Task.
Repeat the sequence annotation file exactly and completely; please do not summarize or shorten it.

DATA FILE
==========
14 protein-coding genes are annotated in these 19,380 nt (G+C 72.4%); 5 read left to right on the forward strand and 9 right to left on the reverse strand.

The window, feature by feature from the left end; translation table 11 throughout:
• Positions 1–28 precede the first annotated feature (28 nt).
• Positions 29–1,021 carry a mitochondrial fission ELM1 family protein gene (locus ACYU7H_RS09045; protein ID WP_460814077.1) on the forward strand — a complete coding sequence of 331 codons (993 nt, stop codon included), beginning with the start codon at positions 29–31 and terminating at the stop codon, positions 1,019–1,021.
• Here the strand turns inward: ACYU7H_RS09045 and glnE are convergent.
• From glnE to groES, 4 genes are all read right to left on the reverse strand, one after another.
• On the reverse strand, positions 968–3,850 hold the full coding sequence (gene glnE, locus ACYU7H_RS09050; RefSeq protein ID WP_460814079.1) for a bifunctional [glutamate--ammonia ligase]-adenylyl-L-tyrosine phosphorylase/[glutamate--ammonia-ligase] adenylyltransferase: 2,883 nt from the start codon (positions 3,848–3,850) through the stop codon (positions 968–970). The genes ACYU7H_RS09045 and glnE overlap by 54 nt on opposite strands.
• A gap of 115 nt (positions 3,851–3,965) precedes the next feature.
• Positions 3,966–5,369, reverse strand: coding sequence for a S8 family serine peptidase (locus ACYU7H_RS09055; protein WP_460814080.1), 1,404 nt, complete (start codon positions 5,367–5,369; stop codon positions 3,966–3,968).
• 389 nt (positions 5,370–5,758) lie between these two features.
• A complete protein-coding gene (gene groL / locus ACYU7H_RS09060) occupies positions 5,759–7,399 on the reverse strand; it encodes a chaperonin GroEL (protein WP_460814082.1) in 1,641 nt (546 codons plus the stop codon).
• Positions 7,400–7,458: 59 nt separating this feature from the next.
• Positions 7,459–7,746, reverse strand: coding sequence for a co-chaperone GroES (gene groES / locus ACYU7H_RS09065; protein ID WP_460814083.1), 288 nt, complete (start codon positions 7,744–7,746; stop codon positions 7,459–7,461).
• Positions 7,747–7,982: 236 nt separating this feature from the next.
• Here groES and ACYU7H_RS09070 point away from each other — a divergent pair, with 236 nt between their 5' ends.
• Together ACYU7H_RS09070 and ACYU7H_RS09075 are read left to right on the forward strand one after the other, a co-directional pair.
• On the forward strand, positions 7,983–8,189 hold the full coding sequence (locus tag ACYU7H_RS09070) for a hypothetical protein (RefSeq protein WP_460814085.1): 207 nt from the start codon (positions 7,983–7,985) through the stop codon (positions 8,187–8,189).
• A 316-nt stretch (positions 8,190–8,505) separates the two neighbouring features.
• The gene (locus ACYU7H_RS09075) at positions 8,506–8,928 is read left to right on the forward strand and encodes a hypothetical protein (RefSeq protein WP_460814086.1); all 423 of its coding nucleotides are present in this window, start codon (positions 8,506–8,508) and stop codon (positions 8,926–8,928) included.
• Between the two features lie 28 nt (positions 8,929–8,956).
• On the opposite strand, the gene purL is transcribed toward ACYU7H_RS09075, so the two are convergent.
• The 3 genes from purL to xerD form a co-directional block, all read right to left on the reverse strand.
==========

14 protein-coding genes are annotated in these 19,380 nt (G+C 72.4%); 5 read left to right on the forward strand and 9 right to left on the reverse strand.

The window, feature by feature from the left end; translation table 11 throughout:
• Positions 1–28 precede the first annotated feature (28 nt).
• Positions 29–1,021 carry a mitochondrial fission ELM1 family protein gene (locus ACYU7H_RS09045; protein ID WP_460814077.1) on the forward strand — a complete coding sequence of 331 codons (993 nt, stop codon included), beginning with the start codon at positions 29–31 and terminating at the stop codon, positions 1,019–1,021.
• Here the strand turns inward: ACYU7H_RS09045 and glnE are convergent.
• From glnE to groES, 4 genes are all read right to left on the reverse strand, one after another.
• On the reverse strand, positions 968–3,850 hold the full coding sequence (gene glnE, locus ACYU7H_RS09050; RefSeq protein ID WP_460814079.1) for a bifunctional [glutamate--ammonia ligase]-adenylyl-L-tyrosine phosphorylase/[glutamate--ammonia-ligase] adenylyltransferase: 2,883 nt from the start codon (positions 3,848–3,850) through the stop codon (positions 968–970). The genes ACYU7H_RS09045 and glnE overlap by 54 nt on opposite strands.
• A gap of 115 nt (positions 3,851–3,965) precedes the next feature.
• Positions 3,966–5,369, reverse strand: coding sequence for a S8 family serine peptidase (locus ACYU7H_RS09055; protein WP_460814080.1), 1,404 nt, complete (start codon positions 5,367–5,369; stop codon positions 3,966–3,968).
• 389 nt (positions 5,370–5,758) lie between these two features.
• A complete protein-coding gene (gene groL / locus ACYU7H_RS09060) occupies positions 5,759–7,399 on the reverse strand; it encodes a chaperonin GroEL (protein WP_460814082.1) in 1,641 nt (546 codons plus the stop codon).
• Positions 7,400–7,458: 59 nt separating this feature from the next.
• Positions 7,459–7,746, reverse strand: coding sequence for a co-chaperone GroES (gene groES / locus ACYU7H_RS09065; protein ID WP_460814083.1), 288 nt, complete (start codon positions 7,744–7,746; stop codon positions 7,459–7,461).
• Positions 7,747–7,982: 236 nt separating this feature from the next.
• Here groES and ACYU7H_RS09070 point away from each other — a divergent pair, with 236 nt between their 5' ends.
• Together ACYU7H_RS09070 and ACYU7H_RS09075 are read left to right on the forward strand one after the other, a co-directional pair.
• On the forward strand, positions 7,983–8,189 hold the full coding sequence (locus tag ACYU7H_RS09070) for a hypothetical protein (RefSeq protein WP_460814085.1): 207 nt from the start codon (positions 7,983–7,985) through the stop codon (positions 8,187–8,189).
• A 316-nt stretch (positions 8,190–8,505) separates the two neighbouring features.
• The gene (locus ACYU7H_RS09075) at positions 8,506–8,928 is read left to right on the forward strand and encodes a hypothetical protein (RefSeq protein WP_460814086.1); all 423 of its coding nucleotides are present in this window, start codon (positions 8,506–8,508) and stop codon (positions 8,926–8,928) included.
• Between the two features lie 28 nt (positions 8,929–8,956).
• On the opposite strand, the gene purL is transcribed toward ACYU7H_RS09075, so the two are convergent.
• The 3 genes from purL to xerD form a co-directional block, all read right to left on the reverse strand.